Critics have slammed the gang member database. How will the Chicago PD respond?
The Chicago Inspector General has held several public hearings related to the Chicago Police Department’s gang member database, gathering feedback and concerns from critics and civil rights advocates. Some have long argued that the city’s list of “known” individuals with gang affiliations is problematic and violates civil rights.
Detractors have four major complaints about the database, which they hope will be addressed as a result of the hearings:
- It’s too broad – Chicago police officers are encouraged to document known gang affiliations of people they stop or arrest. However, there are unclear limits on what qualifies a person for inclusion. Officers may use tattoos, admissions from arrestees or information from police informants to identify gang affiliations. Critics argue that the database should be composed solely of individuals who have been arrested for gang-related activity.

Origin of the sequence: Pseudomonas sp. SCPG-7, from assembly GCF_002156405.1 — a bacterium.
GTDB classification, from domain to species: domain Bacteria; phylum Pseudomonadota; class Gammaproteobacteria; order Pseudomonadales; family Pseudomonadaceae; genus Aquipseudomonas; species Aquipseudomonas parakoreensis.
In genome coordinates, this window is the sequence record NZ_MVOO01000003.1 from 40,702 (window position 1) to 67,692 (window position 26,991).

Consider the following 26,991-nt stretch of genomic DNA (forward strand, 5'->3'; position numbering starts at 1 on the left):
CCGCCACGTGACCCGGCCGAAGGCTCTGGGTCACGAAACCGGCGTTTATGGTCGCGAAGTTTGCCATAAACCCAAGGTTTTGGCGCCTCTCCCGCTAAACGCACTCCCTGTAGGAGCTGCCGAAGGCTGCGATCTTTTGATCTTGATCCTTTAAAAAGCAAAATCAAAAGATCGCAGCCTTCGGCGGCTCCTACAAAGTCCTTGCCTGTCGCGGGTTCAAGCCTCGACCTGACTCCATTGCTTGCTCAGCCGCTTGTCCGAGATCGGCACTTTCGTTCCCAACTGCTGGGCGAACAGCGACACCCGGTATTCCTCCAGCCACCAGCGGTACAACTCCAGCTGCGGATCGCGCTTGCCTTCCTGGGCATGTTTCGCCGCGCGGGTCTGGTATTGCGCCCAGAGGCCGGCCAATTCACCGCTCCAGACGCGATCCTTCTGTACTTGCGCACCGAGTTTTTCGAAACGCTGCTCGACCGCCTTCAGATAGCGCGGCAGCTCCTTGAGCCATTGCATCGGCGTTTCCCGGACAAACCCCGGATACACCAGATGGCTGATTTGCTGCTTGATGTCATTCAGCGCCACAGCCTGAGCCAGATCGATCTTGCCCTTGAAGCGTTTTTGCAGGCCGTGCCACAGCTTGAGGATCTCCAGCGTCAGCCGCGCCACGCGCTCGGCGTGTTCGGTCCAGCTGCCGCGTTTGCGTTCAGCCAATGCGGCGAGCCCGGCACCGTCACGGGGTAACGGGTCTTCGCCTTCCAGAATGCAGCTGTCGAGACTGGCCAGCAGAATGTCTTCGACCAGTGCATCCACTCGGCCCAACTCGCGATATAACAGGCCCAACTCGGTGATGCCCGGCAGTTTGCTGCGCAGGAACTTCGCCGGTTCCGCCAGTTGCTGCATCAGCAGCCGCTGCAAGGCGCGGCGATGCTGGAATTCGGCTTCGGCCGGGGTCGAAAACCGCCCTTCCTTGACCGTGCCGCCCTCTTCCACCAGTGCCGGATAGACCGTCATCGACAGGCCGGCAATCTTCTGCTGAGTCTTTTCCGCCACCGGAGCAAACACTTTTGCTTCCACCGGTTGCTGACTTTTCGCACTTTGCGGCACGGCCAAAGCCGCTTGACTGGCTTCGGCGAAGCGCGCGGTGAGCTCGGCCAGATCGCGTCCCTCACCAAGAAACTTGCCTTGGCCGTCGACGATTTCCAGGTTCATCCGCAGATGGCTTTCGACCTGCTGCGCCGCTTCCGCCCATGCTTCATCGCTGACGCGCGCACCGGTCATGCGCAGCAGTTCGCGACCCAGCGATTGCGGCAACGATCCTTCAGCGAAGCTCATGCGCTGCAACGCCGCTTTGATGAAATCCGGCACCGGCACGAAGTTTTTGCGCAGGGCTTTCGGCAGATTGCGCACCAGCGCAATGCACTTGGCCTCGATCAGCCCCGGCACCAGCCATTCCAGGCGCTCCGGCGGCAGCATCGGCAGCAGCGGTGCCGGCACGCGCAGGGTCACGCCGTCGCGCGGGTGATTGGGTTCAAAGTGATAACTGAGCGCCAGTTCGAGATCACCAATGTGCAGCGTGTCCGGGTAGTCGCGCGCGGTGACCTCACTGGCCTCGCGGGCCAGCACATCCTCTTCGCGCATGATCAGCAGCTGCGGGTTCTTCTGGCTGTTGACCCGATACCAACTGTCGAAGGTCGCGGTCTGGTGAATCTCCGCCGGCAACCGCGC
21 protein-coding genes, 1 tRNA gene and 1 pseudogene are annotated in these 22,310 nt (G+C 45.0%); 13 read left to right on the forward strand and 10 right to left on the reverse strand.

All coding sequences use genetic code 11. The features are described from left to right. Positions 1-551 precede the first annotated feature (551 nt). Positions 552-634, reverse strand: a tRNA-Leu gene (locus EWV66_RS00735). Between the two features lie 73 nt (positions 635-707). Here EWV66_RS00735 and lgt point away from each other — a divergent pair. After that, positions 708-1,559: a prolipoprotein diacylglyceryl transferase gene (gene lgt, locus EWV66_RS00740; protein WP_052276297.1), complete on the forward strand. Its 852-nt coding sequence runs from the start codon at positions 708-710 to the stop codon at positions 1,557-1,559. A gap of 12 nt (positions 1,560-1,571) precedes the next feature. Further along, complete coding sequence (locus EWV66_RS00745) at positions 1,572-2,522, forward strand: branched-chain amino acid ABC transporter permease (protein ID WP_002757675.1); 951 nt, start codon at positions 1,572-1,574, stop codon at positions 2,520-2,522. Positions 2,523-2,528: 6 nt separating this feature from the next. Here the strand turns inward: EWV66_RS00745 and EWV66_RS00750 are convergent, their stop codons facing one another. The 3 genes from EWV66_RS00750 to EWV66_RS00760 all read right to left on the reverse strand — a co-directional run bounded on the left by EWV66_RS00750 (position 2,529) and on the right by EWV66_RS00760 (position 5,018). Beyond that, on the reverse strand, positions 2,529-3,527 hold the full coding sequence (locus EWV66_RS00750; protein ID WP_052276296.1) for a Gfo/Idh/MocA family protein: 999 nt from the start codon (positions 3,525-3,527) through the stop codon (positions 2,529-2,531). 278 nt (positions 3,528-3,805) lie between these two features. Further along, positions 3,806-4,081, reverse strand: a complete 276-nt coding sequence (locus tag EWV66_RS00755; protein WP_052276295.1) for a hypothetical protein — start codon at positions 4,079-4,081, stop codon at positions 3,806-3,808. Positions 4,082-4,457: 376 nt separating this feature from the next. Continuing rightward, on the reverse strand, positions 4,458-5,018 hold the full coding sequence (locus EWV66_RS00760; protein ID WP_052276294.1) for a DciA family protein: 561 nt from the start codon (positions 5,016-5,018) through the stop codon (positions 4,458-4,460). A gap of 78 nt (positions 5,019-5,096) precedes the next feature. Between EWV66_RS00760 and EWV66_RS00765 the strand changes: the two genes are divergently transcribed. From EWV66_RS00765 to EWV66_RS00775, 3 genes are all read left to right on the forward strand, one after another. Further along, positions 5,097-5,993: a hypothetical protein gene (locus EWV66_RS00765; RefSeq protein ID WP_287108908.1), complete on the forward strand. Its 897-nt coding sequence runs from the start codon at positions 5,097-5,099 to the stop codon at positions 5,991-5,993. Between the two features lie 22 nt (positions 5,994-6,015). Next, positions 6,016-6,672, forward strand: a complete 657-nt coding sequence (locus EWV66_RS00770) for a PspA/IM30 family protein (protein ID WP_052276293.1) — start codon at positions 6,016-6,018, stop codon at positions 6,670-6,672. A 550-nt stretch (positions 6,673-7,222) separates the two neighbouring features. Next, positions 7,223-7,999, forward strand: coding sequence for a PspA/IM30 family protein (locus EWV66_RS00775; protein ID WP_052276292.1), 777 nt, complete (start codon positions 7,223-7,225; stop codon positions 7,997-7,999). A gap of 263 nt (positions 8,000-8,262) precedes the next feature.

- It’s racially skewed – Black and Latinx individuals make up a staggering 95 percent of the list, which many take as a sign of racial bias. Given the tendency of law enforcement officials to target people of color on a local and national scale, many of the list’s detractors are considered about this racial disparity.
- It’s out of date – Once a name is added to the database, it remains indefinitely. There is no expiration date or process for disputing an individual’s inclusion. Many individuals on the list have been included for decades.
- It lacks transparency – Currently, individuals who are added to the list are not notified or given an opportunity to contest their inclusion. The public does not have access to the list, but other law enforcement agencies do. That means a person may be hit with a harsher sentence or larger bail amount because of their inclusion – without ever knowing they were identified in the database.
The inspector General has vowed to make certain improvements, including clearer criteria for inclusion and a system for notifying identified individuals and allowing them to contest their inclusion.